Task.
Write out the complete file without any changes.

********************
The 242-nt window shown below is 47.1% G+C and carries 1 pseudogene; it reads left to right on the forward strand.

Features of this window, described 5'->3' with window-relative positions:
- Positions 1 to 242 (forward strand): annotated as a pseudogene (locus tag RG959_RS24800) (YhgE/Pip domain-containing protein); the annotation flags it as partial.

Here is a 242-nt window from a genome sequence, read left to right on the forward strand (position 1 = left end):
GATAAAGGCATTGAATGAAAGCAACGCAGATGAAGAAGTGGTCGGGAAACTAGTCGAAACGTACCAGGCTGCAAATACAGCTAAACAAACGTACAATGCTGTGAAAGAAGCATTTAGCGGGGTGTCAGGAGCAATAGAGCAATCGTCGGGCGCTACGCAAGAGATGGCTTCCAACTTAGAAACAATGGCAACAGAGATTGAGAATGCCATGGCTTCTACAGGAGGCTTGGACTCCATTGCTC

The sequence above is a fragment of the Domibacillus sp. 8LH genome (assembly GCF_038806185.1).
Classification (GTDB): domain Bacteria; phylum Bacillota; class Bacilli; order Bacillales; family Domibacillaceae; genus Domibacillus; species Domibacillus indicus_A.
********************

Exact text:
The 242-nt window shown below is 47.1% G+C and carries 1 pseudogene; it reads left to right on the forward strand.

Features of this window, described 5'->3' with window-relative positions:
- Positions 1 to 242 (forward strand): annotated as a pseudogene (locus tag RG959_RS24800) (YhgE/Pip domain-containing protein); the annotation flags it as partial.

Here is a 242-nt window from a genome sequence, read left to right on the forward strand (position 1 = left end):
GATAAAGGCATTGAATGAAAGCAACGCAGATGAAGAAGTGGTCGGGAAACTAGTCGAAACGTACCAGGCTGCAAATACAGCTAAACAAACGTACAATGCTGTGAAAGAAGCATTTAGCGGGGTGTCAGGAGCAATAGAGCAATCGTCGGGCGCTACGCAAGAGATGGCTTCCAACTTAGAAACAATGGCAACAGAGATTGAGAATGCCATGGCTTCTACAGGAGGCTTGGACTCCATTGCTC

The sequence above is a fragment of the Domibacillus sp. 8LH genome (assembly GCF_038806185.1).
Classification (GTDB): domain Bacteria; phylum Bacillota; class Bacilli; order Bacillales; family Domibacillaceae; genus Domibacillus; species Domibacillus indicus_A.